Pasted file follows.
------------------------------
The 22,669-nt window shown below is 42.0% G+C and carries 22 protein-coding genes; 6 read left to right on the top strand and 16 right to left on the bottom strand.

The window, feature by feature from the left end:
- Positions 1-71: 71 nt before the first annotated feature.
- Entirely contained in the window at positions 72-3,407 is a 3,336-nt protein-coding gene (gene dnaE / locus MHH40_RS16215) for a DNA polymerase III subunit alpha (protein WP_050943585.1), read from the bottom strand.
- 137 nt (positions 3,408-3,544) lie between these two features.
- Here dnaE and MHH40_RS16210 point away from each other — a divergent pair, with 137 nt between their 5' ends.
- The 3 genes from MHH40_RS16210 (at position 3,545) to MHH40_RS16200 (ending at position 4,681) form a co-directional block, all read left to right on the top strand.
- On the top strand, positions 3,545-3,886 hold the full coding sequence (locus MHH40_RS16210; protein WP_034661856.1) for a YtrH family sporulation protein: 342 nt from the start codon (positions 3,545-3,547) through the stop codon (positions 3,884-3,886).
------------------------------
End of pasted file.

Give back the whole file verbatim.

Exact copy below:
The 22,669-nt window shown below is 42.0% G+C and carries 22 protein-coding genes; 6 read left to right on the top strand and 16 right to left on the bottom strand.

The window, feature by feature from the left end:
- Positions 1-71: 71 nt before the first annotated feature.
- Entirely contained in the window at positions 72-3,407 is a 3,336-nt protein-coding gene (gene dnaE / locus MHH40_RS16215) for a DNA polymerase III subunit alpha (protein WP_050943585.1), read from the bottom strand.
- 137 nt (positions 3,408-3,544) lie between these two features.
- Here dnaE and MHH40_RS16210 point away from each other — a divergent pair, with 137 nt between their 5' ends.
- The 3 genes from MHH40_RS16210 (at position 3,545) to MHH40_RS16200 (ending at position 4,681) form a co-directional block, all read left to right on the top strand.
- On the top strand, positions 3,545-3,886 hold the full coding sequence (locus MHH40_RS16210; protein WP_034661856.1) for a YtrH family sporulation protein: 342 nt from the start codon (positions 3,545-3,547) through the stop codon (positions 3,884-3,886).